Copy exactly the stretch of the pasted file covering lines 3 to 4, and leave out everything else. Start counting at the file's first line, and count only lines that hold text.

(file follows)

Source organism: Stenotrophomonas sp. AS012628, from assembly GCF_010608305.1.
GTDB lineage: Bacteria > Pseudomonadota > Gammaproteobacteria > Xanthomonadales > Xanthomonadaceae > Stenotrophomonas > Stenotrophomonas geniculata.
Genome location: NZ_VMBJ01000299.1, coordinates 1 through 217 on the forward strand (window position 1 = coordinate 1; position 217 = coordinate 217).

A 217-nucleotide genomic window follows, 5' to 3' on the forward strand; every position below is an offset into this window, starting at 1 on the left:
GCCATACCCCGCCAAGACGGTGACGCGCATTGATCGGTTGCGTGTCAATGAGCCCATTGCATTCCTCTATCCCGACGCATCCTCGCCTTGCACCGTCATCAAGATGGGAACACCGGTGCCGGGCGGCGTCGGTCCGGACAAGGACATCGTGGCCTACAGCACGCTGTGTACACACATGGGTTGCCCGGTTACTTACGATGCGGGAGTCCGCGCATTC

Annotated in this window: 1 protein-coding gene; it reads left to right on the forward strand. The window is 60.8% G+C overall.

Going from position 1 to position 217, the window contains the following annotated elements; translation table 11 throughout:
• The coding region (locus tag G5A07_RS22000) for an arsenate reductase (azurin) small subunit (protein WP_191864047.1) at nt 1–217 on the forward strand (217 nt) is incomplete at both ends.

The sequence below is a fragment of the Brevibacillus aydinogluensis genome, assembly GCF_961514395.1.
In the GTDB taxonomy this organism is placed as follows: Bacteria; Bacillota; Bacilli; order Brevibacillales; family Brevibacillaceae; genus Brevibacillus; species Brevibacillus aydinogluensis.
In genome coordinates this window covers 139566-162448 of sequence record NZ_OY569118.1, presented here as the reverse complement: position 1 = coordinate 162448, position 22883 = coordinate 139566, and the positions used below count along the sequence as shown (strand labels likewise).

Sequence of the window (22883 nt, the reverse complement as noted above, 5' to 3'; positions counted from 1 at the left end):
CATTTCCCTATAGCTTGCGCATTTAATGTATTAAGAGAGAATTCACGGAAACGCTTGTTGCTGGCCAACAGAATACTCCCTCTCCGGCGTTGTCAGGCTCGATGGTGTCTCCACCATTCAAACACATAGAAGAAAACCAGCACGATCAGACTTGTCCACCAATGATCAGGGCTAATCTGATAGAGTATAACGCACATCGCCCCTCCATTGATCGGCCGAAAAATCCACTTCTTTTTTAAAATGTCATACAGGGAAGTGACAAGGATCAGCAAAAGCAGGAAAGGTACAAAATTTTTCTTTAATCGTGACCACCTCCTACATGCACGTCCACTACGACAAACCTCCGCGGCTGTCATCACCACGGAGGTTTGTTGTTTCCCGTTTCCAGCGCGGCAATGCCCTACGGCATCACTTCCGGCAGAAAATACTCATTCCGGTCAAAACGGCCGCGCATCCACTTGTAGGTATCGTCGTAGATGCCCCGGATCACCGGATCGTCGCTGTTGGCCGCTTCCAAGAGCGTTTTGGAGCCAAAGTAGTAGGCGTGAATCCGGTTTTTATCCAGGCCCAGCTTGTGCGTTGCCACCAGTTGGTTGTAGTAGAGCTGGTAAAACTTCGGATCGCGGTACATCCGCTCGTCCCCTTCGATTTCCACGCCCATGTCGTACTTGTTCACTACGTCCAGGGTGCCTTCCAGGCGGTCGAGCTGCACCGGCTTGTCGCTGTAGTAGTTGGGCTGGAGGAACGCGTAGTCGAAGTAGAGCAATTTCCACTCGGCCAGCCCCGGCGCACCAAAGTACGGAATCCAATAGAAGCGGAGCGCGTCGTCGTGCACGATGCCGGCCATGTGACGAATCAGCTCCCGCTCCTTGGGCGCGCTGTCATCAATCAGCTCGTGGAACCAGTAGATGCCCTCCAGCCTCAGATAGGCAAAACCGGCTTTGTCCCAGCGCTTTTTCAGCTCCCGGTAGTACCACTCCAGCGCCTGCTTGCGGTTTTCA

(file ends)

Genome location: NZ_VMBJ01000299.1, coordinates 1 through 217 on the forward strand (window position 1 = coordinate 1; position 217 = coordinate 217).

A 217-nucleotide genomic window follows, 5' to 3' on the forward strand; every position below is an offset into this window, starting at 1 on the left: